History

​Do you know about our Legacy Program?

It serves the mission of Young Life by accurately documenting and making accessible its history. Whether you are a Young Life fan, a history fan or both, you’ll want to find out more about what we do​!


Young Life History and Vision for the Future

Young Life is a group of caring adults who go where kids are, win the right to be heard and share the Gospel of Jesus Christ with them.

The vision began in the early 1930s when an elderly woman, Clara Frasher, recruited a group of her friends to pray for the teenagers attending Gainesville High School in Texas. Six years later, during the spring of 1939, a young seminarian, Jim Rayburn, started a chapter of the Miracle Book Club in Gainesville, Texas, a small town 75 miles to the north of Dallas. As he was developing the program in Gainesville, Rayburn also worked with a local pastor, Clyde Kennedy. 

Like Clara Frasher and her prayer circle, Kennedy was concerned about the town’s teenagers, who showed no interest in engaging with traditional church programs. Realizing something must be done, Kennedy hired Rayburn to fill a part-time position within the church in order to accomplish something vital beyond its walls.

After exploring several possibilities, Jim decided that the best setting for the proclamation of the Gospel was at a Young Life club, held in the home of one of the kids. Club involved lively singing, a skit and a short talk about Jesus Christ. Jim believed that every kid had the right to hear the message of Jesus Christ and decide how to respond to the Gospel.

Young people who made the decision to follow Christ became involved in “Campaigners,” a discipleship group where they participated in Bible study, prayer and sharing.

By 1944, Add Sewell, one of the first five staff members, discovered the key to going deep with kids: spending time with them on their turf. Add spent hours each week with kids, developing a relational style of outreach. Convinced that he had to win the right to be heard, he simply made friends with them. This approach eventually became known as “contact work,” and it’s been at the heart of Young Life’s mission ever since.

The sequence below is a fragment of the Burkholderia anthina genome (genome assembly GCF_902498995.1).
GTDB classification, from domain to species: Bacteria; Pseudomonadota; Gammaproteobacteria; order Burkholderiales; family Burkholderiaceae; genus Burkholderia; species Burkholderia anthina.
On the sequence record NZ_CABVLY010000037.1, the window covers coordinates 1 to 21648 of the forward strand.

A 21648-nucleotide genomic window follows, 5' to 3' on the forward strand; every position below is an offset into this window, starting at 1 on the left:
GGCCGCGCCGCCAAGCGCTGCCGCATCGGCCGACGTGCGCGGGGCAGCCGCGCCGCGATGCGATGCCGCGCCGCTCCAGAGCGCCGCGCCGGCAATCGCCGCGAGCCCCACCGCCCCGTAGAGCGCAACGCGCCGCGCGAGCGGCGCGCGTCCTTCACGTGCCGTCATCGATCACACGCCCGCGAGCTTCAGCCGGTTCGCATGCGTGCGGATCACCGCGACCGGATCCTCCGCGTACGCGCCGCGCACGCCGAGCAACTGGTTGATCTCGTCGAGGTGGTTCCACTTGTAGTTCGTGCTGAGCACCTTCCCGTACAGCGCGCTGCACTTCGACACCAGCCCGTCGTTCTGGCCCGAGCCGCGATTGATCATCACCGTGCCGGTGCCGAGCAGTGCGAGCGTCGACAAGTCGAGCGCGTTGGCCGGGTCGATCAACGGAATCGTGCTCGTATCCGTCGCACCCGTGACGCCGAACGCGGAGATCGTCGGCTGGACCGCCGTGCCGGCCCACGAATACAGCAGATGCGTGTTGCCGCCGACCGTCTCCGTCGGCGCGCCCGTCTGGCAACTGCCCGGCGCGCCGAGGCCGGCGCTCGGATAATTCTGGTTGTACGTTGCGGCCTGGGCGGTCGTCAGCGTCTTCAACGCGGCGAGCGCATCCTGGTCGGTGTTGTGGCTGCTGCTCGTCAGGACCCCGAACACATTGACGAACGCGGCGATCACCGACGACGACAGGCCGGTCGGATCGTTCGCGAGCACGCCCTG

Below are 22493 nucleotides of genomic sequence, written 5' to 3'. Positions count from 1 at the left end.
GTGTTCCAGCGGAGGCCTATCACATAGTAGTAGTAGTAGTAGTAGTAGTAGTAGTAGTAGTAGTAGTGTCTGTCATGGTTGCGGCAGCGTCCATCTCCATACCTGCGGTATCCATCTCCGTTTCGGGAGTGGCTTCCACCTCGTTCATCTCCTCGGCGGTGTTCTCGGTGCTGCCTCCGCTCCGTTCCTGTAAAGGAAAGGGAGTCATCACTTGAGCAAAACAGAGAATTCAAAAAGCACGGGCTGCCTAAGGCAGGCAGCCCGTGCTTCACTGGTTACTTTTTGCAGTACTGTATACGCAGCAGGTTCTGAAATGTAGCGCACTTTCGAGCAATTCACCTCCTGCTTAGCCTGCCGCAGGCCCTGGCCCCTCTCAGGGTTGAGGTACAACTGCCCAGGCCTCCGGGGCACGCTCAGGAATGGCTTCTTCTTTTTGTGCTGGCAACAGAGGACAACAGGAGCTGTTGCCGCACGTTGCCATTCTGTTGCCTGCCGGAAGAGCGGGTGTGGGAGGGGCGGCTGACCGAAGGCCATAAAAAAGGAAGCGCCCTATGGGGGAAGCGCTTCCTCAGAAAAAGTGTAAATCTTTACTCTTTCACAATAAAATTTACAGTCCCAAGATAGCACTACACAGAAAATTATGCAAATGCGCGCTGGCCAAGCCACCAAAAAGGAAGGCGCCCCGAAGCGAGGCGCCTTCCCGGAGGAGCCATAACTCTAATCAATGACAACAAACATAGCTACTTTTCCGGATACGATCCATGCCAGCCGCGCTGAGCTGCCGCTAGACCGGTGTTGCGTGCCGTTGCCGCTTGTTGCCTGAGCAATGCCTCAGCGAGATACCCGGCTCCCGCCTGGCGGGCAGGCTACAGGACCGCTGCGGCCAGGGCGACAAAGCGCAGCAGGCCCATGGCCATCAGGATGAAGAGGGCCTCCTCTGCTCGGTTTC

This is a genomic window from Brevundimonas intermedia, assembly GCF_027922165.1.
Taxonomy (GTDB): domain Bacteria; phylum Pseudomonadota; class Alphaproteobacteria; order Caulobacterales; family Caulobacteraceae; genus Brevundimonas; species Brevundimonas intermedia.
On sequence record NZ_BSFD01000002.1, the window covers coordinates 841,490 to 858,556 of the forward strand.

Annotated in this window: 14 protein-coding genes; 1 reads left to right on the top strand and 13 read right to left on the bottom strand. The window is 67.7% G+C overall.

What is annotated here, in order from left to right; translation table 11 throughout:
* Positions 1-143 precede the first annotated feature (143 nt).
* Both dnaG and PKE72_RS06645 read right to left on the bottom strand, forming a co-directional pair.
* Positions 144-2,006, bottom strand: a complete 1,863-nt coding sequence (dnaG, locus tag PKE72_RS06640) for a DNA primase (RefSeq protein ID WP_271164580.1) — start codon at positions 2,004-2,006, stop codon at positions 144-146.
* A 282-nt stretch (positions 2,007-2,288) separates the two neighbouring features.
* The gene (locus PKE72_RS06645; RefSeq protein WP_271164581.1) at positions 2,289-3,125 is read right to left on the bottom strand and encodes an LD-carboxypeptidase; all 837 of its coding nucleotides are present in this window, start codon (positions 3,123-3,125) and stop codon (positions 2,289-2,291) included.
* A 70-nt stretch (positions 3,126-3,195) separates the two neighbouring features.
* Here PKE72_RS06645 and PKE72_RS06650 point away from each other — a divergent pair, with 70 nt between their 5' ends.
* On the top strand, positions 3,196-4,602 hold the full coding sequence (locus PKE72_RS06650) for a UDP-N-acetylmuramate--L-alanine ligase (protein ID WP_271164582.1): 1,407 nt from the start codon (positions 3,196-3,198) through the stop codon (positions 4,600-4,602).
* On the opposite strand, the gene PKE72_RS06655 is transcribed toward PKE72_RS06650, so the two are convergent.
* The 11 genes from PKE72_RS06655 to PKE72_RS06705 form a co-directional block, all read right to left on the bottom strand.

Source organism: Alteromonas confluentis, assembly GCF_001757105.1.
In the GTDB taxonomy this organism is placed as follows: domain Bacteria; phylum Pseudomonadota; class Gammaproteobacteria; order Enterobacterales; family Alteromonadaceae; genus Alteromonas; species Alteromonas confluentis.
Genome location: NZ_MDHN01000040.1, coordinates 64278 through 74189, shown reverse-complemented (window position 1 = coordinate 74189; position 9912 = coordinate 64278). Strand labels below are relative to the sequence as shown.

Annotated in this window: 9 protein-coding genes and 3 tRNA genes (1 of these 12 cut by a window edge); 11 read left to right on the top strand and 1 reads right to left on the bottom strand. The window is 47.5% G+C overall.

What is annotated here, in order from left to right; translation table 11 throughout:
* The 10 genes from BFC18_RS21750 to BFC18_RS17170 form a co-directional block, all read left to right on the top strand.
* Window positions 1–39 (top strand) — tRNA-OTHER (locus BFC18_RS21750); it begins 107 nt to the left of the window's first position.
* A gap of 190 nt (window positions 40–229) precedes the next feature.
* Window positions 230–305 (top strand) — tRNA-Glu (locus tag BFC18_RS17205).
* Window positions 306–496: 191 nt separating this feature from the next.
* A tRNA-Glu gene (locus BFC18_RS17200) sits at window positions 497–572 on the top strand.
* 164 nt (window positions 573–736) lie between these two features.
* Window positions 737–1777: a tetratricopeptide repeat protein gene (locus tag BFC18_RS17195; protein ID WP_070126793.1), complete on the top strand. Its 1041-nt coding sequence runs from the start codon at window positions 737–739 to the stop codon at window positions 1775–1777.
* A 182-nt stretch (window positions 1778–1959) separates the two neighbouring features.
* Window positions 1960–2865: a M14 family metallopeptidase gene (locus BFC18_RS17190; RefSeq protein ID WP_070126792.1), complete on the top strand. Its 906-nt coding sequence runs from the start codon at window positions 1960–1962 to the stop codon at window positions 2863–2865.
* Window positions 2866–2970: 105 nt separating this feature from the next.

Camping has also been a significant part of the Young Life ministry. Jim’s vision in those early years led to the acquisition of several Colorado ranches. Today, 33 picturesque properties continue to provide magnificent backdrops against which to present the Gospel, while giving kids the best week of their lives at the same time.

Over the years, Jim gathered a group of gifted men and women around him and sent them out to start Young Life ministries to kids all over the United States. This was the Young Life staff.

Volunteer leadership — the backbone of Young Life — emerged from Wheaton College in the late 1940s. Staff persons found that they could multiply their efforts many times over by the strategic use of volunteer leaders. Today, more than 39,000 volunteer leaders work alongside staff persons to touch the lives of kids.

In 1950, Portland staff person Bill Starr developed a novel concept: the Young Life committee. This group of men and women lent their support to the local ministry. Today, committee and ministry support team members around the country number more than 18,000.

In 1953, Young Life went international with an outreach in France. Since then, incarnational evangelism has proven successful worldwide; Young Life ministries are now active in nearly 100 countries.

Beginning in the mid-1950s, Young Life broadened its focus to become a nurturing and healing presence for kids of all races in cities across the country. There are now multicultural and urban ministries in more than 324 cities reaching out to share Christ as well as meet the unique needs of these kids.

Recognizing the need for quality training programs for staff, Young Life joined with Fuller Theological Seminary in 1977 to establish the Institute of Youth Ministries. This association provided a unique blend of graduate-level theological education and practical field experience for many years. The institute has now been replaced by expanded partnerships with several seminaries around the country.

In the late 1980s Young Life expanded its focus to include kids with special needs. Young Life ministries with kids with disabilities are in place in many areas of the country, allowing these kids to find their boundaries expanded,
their lives enriched and their hearts warmed by the love of Jesus. We call this ministry, “Young Life Capernaum.”

Doors of ministry to yet another group of kids — teenage moms — opened with the beginning of the YoungLives program. Young moms are matched with older experienced moms who are committed to providing support and friendship as well as the opportunity to consider the possibility of a relationship with Jesus Christ. 

Today, the Young Life mission is still committed to incarnational witness: embodying and expressing the love of Christ through relationships with all kinds of kids: WyldLife is our outreach to middle school kids, Young Life for those in their high school years, and Young Life College is our program for college and university students. In addition to the ministries mentioned above, Young Life reaches military teens through a program called Club Beyond, the Small Towns/Rural initiative brings Young Life to communities of fewer than 25,000 people, and Amicus is Young Life’s student exchange and hosting program for international kids.

Young Life… our history is rich and our future is promising. We are a group of adults who continue to be committed to the historic Young Life mission: befriending kids and allowing them to take a good look at the Savior, Jesus Christ.